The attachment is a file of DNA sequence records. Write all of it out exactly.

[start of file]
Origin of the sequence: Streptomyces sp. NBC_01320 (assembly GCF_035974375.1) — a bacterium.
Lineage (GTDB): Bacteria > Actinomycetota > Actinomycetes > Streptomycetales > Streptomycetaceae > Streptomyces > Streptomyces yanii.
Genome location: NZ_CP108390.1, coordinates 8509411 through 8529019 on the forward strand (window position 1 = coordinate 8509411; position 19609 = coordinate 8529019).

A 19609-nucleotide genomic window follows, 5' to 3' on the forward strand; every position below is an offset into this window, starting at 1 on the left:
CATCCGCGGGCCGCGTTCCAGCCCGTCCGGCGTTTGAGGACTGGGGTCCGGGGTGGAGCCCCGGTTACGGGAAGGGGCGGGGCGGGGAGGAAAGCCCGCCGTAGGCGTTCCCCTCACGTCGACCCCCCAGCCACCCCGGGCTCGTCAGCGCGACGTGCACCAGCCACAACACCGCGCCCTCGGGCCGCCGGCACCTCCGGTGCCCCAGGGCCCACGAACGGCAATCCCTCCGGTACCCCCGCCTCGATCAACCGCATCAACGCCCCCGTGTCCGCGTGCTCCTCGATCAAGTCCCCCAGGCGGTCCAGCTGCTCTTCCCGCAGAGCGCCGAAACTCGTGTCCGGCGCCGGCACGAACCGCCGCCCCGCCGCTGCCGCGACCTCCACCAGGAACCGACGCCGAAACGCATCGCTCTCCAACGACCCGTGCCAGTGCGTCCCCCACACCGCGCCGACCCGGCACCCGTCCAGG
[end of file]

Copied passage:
Origin of the sequence: Streptomyces sp. NBC_01320 (assembly GCF_035974375.1) — a bacterium.
Lineage (GTDB): Bacteria > Actinomycetota > Actinomycetes > Streptomycetales > Streptomycetaceae > Streptomyces > Streptomyces yanii.
Genome location: NZ_CP108390.1, coordinates 8509411 through 8529019 on the forward strand (window position 1 = coordinate 8509411; position 19609 = coordinate 8529019).

A 19609-nucleotide genomic window follows, 5' to 3' on the forward strand; every position below is an offset into this window, starting at 1 on the left:
CATCCGCGGGCCGCGTTCCAGCCCGTCCGGCGTTTGAGGACTGGGGTCCGGGGTGGAGCCCCGGTTACGGGAAGGGGCGGGGCGGGGAGGAAAGCCCGCCGTAGGCGTTCCCCTCACGTCGACCCCCCAGCCACCCCGGGCTCGTCAGCGCGACGTGCACCAGCCACAACACCGCGCCCTCGGGCCGCCGGCACCTCCGGTGCCCCAGGGCCCACGAACGGCAATCCCTCCGGTACCCCCGCCTCGATCAACCGCATCAACGCCCCCGTGTCCGCGTGCTCCTCGATCAAGTCCCCCAGGCGGTCCAGCTGCTCTTCCCGCAGAGCGCCGAAACTCGTGTCCGGCGCCGGCACGAACCGCCGCCCCGCCGCTGCCGCGACCTCCACCAGGAACCGACGCCGAAACGCATCGCTCTCCAACGACCCGTGCCAGTGCGTCCCCCACACCGCGCCGACCCGGCACCCGTCCAGG